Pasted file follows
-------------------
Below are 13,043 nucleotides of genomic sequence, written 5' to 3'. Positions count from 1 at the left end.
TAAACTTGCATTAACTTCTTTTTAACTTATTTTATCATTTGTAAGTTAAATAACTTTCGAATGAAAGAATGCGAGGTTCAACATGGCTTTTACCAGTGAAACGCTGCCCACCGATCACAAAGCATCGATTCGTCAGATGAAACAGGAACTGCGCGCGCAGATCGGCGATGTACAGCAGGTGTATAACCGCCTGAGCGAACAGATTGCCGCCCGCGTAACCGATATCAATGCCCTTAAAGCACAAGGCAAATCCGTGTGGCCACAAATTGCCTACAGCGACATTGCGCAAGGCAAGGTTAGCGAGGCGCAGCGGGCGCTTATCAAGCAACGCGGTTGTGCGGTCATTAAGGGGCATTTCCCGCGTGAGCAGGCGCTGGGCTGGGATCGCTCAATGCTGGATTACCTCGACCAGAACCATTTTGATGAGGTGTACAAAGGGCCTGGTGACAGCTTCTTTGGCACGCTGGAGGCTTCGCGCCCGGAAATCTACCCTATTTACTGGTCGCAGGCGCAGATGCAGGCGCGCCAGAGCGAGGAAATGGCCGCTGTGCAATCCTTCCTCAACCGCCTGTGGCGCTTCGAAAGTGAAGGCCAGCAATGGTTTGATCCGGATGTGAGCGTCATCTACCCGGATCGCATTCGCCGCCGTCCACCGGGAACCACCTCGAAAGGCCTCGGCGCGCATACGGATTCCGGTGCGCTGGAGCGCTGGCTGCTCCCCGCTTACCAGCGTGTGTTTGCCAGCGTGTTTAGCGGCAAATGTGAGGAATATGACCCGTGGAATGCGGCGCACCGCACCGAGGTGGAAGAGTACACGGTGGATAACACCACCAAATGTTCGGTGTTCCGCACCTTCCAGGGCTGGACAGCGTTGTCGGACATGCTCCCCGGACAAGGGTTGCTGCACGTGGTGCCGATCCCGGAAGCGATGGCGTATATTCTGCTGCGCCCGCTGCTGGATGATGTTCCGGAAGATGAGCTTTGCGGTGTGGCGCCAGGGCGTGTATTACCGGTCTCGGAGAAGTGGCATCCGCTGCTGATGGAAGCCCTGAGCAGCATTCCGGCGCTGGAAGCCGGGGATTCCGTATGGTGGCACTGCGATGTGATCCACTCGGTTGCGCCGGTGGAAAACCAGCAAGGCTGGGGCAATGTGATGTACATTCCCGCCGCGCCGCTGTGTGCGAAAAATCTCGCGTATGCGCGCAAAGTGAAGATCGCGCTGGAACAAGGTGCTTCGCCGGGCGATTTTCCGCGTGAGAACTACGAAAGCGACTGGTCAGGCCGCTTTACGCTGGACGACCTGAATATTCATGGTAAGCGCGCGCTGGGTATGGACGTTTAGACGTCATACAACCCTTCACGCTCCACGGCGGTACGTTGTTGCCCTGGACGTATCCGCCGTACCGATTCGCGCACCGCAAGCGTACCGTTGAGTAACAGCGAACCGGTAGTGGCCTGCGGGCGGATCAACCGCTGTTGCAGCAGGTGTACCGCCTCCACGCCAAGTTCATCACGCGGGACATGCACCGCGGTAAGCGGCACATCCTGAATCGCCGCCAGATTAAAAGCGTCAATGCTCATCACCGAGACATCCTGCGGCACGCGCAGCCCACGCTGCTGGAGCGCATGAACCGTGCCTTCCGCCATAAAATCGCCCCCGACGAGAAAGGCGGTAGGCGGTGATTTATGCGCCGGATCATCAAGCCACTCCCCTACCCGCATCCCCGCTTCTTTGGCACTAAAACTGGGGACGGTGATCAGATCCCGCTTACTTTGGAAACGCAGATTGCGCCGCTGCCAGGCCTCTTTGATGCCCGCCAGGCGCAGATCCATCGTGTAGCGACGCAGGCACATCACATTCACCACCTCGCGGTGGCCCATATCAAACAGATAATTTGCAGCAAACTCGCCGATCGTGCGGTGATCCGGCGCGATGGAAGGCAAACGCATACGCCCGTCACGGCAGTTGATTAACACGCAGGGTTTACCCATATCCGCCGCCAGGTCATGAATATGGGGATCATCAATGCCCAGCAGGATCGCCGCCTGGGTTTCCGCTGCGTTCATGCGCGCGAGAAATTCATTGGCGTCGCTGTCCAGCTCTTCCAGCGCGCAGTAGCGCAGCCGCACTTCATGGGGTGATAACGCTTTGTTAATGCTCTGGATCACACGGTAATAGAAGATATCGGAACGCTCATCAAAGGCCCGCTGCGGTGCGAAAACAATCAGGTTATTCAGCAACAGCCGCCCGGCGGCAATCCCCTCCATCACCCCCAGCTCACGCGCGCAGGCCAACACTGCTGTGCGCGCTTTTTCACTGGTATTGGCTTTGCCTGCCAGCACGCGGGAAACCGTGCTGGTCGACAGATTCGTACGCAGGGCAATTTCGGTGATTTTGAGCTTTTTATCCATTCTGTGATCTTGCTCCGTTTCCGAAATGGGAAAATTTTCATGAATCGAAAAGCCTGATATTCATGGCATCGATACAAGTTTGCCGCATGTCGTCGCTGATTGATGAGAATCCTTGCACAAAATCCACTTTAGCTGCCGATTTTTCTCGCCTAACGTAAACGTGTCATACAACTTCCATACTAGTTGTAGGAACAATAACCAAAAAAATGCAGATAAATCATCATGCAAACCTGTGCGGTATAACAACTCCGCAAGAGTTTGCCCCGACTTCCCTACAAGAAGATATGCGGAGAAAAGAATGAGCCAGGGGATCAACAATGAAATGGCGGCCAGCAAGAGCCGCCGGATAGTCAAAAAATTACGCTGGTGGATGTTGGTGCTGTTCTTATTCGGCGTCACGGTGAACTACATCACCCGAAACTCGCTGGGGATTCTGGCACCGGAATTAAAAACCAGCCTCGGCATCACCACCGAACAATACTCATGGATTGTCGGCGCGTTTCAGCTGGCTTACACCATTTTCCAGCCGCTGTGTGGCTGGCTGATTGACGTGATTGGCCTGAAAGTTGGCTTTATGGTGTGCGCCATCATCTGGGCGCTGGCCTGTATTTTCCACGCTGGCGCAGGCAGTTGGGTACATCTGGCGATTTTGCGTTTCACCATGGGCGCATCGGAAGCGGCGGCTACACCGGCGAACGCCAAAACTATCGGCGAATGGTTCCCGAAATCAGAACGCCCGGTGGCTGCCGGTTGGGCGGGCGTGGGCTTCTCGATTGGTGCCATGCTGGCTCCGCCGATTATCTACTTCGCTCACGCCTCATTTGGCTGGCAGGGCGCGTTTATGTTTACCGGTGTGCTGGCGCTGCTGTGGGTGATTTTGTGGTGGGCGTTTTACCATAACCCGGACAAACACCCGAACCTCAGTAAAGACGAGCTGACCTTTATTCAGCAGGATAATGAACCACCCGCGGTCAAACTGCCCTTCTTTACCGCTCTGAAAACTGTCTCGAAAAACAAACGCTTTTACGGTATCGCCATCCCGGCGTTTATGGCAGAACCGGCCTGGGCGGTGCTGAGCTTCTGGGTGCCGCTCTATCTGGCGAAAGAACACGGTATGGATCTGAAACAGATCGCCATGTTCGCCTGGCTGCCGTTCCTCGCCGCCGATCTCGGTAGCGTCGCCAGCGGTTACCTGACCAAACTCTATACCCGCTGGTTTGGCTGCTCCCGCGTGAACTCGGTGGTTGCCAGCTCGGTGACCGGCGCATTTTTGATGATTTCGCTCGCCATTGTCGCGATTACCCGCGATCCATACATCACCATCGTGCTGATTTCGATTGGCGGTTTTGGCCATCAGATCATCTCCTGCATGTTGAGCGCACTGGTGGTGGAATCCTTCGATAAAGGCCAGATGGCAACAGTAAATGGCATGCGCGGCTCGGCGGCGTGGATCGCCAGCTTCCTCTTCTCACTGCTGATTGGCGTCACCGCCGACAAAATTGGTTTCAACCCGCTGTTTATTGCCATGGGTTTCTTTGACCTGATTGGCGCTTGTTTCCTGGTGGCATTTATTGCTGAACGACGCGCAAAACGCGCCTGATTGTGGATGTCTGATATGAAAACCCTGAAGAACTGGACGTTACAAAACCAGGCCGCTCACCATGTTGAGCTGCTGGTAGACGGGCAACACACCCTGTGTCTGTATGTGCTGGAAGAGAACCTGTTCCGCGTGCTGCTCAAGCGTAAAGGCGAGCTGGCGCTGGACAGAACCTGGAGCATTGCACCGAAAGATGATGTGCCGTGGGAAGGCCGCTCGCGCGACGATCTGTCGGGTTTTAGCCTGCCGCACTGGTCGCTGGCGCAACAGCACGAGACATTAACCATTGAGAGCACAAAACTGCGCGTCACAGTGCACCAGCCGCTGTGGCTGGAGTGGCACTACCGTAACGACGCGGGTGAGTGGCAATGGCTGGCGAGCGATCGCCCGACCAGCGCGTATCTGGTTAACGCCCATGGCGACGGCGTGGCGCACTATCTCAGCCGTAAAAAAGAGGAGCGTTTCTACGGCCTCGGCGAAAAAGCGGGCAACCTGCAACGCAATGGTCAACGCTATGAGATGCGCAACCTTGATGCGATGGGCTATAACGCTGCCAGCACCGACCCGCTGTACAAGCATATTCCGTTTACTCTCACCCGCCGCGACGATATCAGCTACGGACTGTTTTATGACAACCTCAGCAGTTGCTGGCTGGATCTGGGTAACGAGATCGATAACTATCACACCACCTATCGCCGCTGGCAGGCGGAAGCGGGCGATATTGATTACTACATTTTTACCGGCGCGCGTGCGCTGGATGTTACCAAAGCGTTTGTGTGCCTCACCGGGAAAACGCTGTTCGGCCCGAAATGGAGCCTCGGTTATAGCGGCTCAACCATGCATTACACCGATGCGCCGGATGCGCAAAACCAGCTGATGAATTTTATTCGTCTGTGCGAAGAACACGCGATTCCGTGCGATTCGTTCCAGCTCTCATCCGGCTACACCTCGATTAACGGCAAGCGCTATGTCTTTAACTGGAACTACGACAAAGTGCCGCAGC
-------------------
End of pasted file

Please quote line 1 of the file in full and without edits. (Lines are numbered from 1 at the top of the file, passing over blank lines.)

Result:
Below are 13,043 nucleotides of genomic sequence, written 5' to 3'. Positions count from 1 at the left end.